SYDNEY – The first cargo of liquefied natural gas from Papua New Guinea was headed for Japan on Monday, marking the first time LNG has been imported from the South Pacific nation as Japan deals with a nationwide atomic power shutdown.
The first shipment, which will provide fuel for the thermal power plants run by Tokyo Electric Power Co., is expected to arrive in early June, according to JX Nippon Oil & Gas Exploration Corp.
“This announcement is a historic moment for Papua New Guinea,” ExxonMobil PNG Ltd. Managing Director Peter Graham said in a statement, adding that the venture is the country’s largest resource project.
“This project has brought significant economic benefits to our country that will last for generations to come,” PNG Prime Minister Peter O’Neill said in the same statement.
Revenue from the LNG project is expected to be used to support continued economic and social development in the country. The $19 billion project, over its estimated 30-year life, will produce more than 9 trillion cu. feet of gas and provide long-term energy for Tepco, as the utility is known, as well as Osaka Gas Co., China Petroleum and Chemical Corp. and CPC Corp. Taiwan.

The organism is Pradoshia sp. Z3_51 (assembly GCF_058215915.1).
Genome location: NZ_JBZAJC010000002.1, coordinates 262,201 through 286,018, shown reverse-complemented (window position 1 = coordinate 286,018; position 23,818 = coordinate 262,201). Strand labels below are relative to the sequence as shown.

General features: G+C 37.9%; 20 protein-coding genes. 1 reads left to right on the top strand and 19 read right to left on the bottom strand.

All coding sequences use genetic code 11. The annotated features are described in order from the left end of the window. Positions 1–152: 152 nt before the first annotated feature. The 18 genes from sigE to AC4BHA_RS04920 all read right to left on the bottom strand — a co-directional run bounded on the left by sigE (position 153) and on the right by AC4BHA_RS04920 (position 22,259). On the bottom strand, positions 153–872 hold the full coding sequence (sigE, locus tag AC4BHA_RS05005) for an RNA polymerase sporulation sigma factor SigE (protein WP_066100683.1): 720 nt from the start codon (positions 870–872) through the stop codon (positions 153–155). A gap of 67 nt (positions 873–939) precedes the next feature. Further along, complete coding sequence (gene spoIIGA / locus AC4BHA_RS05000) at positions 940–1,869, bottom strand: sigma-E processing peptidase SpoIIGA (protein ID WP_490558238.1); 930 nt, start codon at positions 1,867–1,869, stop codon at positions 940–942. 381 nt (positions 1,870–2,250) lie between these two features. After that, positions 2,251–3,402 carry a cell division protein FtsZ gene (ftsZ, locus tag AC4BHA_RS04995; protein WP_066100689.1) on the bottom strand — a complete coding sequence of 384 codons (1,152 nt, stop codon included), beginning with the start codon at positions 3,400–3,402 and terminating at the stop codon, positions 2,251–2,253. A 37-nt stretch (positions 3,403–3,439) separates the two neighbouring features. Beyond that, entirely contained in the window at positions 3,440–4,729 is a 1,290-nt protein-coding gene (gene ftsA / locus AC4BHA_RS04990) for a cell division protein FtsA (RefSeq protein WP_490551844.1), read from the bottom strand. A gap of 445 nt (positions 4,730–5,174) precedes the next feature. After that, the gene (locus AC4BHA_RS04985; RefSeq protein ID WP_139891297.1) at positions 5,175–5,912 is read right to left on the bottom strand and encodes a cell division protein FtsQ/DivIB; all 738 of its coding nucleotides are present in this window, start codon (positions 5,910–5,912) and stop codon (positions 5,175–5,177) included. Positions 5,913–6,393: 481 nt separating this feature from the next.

It’s an integrated development that includes gas production and processing facilities in Hela as well as the provinces of Southern Highlands, Western, Gulf and Central. More than 700 km of pipeline connect the facilities, including a gas conditioning plant in Hides and liquefaction and storage facilities near the capital, Port Moresby, with capacity of 6.9 million tons per year.
According to ExxonMobil over $4.2 billion has been spent in Papua New Guinea to bring about the project, which has entailed the training of more than 10,000 locals for construction and operation roles.